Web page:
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Meyer Sound Laboratories, Inc.

2832 San Pablo Ave.
Berkeley, CA 94702
United States
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Lake Pointe Church Finds Sonic Detail and Envelopment in Meyer Sound MICA
Posted on Monday, April 30, 2012
Lake Pointe Church Finds Sonic Detail and Envelopment in Meyer Sound MICA

 A new audio reinforcement system based around 56 Meyer Sound MICA line array loudspeakers has made a clear difference atLake Pointe Church in Rockwall, Tex., according to media pastor Wes Hartley.

"I know it's a cliché, but the difference really has been night and day," Hartley contends. "When we measured the old system, we were coming up with variations of plus or minus 12 decibels. Now we're seeing plus or minus two, from side to side and front to back, and the clarity is simply astonishing."

Achieving this degree of uniformity was no trivial task. The main campus auditorium, by far the largest of Lake Pointe's four-site ministry, holds about 5,000 in one level of raked seating that forms a near 180-degree semicircle. Because of the long throw to the back row, the old system resorted to a delay ring. Installing new delay rings over fixed seats onto a hard ceiling would have been prohibitively time consuming.

"We can't shut down the church for even one week," Hartley says. "Between 'Amen' at noon on Sunday and 7 p.m. Wednesday, we had to get it all done. Fortunately, Meyer Sound offered a solution with MICA arrays, which would provide coverage all the way to the back-row seats."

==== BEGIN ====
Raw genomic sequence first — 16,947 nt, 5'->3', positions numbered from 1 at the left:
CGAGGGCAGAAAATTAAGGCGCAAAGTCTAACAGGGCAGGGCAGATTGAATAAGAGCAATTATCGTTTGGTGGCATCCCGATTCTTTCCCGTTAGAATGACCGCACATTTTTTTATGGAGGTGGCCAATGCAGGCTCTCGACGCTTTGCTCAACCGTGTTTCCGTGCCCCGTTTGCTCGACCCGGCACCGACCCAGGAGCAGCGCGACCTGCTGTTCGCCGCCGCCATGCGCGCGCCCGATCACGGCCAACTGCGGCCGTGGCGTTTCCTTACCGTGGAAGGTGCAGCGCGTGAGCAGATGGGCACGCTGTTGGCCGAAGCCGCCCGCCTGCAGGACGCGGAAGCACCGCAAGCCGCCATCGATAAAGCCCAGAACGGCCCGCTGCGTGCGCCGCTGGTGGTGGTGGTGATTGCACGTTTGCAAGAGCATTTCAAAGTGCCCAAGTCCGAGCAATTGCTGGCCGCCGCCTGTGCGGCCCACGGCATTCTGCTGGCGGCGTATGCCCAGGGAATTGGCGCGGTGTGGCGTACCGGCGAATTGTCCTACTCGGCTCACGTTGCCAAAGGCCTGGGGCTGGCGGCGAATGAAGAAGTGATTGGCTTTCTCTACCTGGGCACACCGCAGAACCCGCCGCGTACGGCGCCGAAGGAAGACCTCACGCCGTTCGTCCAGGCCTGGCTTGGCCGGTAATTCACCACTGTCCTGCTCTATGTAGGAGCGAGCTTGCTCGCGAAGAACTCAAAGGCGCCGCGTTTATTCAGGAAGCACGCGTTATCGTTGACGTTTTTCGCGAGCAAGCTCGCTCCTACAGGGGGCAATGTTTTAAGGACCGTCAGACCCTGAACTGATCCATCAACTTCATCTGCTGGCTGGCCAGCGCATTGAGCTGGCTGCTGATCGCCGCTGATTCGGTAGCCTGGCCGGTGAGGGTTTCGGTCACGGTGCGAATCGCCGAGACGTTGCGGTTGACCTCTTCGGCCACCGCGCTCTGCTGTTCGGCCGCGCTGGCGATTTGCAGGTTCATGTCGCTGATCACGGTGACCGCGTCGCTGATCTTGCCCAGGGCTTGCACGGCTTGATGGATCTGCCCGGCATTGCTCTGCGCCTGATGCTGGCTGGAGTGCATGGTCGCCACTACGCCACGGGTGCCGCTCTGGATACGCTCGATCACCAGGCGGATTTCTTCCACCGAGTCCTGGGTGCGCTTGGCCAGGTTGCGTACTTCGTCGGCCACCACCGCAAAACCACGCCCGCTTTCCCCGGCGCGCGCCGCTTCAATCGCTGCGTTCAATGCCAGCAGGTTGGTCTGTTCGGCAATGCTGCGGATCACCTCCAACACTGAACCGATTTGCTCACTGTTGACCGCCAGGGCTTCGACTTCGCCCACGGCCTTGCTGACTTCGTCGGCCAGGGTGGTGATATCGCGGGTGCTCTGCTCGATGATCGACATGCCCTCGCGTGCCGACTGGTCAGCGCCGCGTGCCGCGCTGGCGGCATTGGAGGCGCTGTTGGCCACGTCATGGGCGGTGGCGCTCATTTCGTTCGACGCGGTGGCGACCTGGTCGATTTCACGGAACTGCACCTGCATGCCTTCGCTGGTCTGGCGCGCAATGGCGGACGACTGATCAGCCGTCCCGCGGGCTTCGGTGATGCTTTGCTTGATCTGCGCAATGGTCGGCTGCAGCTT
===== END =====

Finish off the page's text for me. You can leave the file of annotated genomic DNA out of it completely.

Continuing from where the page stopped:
The formidable task of vastly improving the sound within 79 hours was entrusted to Alpharetta, Ga.–based Clark (formerly Clark ProMedia). The new loudspeaker system, designed by company co-founder and principal George Clark, in collaboration with independent consultant Will Sargent, is anchored by four arrays with 14 MICA loudspeakers each. "MICA was ideal because of the power-to-weight ratio," Clark observes. "The room was big enough for MILOs, but we had weight restrictions on the existing structure. In the end, the MICAs worked extremely well."

To cover the front rows, six DF-4 down-fill loudspeakers and 15 M1D loudspeakers are spaced around the semicircular stage lip. Meanwhile, propulsive bass is generated by 18 700-HP subwoofers, with everything tied together and optimized by a Galileo loudspeaker management system with three Galileo 616 processors.

After the system was tuned by Sargent using a SIM 3 audio analyzer, Hartley was startled by the transformation of sound in the room. "The detail is stunning," he relates. "With the old system, we'd be hard-pressed to pick any instrument out of the mix: 'Oh, is he playing his electric guitar on this song?' Now I not only hear the guitar clearly, but I can tell if it's theShure or the Sennheiser mic on the amplifier cab."

The new system quickly earned accolades from church leadership, including those on the elder board who backed the renovation. "They were tired of the old harsh, penetrating, squinting sound," Hartley reports. "They wanted a full, warm, and enveloping sound, and that's exactly what we have now."

The new system at the main Rockwall campus was the second Lake Pointe installation for Clark, which also designed and installed a system employing Meyer Sound M1D line arrays and 700-HP subwoofers at the smaller 500-seat Firewheel campus. "They knocked that one over the fence as far as design and integration," Hartley says, "so when it came time to do our Rockwall auditorium, it was an easy process. They already understood the DNA of our church."